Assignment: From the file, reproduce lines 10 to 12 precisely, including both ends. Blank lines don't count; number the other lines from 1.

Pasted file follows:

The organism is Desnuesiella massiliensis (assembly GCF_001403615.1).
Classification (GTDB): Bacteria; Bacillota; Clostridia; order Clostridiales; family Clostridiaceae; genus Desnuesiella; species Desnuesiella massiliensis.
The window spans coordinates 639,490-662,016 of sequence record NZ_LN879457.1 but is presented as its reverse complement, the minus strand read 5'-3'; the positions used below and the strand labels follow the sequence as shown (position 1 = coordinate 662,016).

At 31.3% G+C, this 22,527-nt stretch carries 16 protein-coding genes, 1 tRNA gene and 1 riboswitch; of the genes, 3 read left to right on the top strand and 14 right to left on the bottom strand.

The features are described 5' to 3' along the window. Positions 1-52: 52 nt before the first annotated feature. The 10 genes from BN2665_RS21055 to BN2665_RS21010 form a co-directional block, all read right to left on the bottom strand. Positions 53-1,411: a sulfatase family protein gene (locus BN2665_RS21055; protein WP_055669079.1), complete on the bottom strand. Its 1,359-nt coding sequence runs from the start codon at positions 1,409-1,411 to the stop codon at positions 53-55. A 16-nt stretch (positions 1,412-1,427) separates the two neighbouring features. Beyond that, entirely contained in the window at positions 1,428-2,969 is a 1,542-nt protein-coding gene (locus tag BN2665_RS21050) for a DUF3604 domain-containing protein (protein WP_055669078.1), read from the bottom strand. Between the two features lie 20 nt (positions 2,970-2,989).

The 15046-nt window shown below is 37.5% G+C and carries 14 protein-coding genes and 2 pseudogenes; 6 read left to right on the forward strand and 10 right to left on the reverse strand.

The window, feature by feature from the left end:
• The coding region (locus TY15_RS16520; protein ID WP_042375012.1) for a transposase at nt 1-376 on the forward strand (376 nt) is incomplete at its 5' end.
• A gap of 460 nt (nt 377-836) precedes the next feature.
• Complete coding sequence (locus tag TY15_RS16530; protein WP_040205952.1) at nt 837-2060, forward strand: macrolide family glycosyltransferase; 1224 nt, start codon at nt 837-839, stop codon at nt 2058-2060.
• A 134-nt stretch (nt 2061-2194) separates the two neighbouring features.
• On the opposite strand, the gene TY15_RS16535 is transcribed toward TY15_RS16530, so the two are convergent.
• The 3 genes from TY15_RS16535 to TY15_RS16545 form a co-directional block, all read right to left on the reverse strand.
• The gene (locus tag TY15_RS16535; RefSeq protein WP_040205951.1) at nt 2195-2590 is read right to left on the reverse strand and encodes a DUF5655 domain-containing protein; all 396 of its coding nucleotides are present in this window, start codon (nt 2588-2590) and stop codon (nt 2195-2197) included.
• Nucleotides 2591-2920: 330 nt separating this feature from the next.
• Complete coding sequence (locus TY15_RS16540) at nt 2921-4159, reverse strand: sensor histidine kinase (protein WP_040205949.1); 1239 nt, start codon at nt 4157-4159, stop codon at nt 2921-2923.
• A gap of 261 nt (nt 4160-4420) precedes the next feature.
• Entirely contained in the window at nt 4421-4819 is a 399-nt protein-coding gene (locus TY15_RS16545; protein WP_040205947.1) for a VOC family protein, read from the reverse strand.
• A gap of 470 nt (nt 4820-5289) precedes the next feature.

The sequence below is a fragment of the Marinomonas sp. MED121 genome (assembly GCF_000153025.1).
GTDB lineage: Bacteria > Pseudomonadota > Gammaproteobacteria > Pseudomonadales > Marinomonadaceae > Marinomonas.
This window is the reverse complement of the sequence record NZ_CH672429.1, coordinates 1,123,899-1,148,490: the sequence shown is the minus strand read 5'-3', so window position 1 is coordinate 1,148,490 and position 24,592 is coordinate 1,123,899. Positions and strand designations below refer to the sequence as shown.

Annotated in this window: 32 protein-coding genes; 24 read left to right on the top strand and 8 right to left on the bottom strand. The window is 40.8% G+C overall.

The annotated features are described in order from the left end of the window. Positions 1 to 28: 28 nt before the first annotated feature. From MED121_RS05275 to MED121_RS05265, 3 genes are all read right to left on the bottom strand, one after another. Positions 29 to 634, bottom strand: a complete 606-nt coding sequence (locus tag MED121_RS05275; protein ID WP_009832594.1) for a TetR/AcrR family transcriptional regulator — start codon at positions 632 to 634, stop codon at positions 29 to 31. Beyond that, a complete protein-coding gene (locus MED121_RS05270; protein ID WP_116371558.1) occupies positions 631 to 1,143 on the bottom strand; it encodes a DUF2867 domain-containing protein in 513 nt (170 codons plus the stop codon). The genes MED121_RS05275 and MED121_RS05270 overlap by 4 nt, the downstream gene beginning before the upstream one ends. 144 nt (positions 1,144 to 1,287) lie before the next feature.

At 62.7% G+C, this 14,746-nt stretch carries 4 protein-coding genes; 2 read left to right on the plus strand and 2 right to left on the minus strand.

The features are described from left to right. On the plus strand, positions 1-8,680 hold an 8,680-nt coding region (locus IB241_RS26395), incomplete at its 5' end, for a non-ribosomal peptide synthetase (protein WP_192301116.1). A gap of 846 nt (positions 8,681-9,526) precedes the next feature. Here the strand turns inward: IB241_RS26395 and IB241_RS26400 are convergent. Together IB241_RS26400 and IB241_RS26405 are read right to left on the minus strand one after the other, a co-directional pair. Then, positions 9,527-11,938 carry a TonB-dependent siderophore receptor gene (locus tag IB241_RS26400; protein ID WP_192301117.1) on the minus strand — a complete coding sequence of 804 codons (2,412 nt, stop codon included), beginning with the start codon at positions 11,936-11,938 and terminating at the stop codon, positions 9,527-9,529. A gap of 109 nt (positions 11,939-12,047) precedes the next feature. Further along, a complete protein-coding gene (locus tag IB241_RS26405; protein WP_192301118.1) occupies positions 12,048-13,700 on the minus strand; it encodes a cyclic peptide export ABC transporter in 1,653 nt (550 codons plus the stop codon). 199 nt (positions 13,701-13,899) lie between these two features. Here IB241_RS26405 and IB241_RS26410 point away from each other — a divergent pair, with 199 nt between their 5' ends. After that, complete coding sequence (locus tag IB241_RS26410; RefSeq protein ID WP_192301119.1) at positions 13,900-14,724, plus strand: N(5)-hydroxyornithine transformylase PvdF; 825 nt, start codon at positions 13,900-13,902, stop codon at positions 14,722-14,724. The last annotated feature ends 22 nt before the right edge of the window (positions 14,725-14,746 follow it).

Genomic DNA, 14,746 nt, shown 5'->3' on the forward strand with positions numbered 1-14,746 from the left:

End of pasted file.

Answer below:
• Complete coding sequence (locus tag TY15_RS16530; protein WP_040205952.1) at nt 837-2060, forward strand: macrolide family glycosyltransferase; 1224 nt, start codon at nt 837-839, stop codon at nt 2058-2060.
• A 134-nt stretch (nt 2061-2194) separates the two neighbouring features.
• On the opposite strand, the gene TY15_RS16535 is transcribed toward TY15_RS16530, so the two are convergent.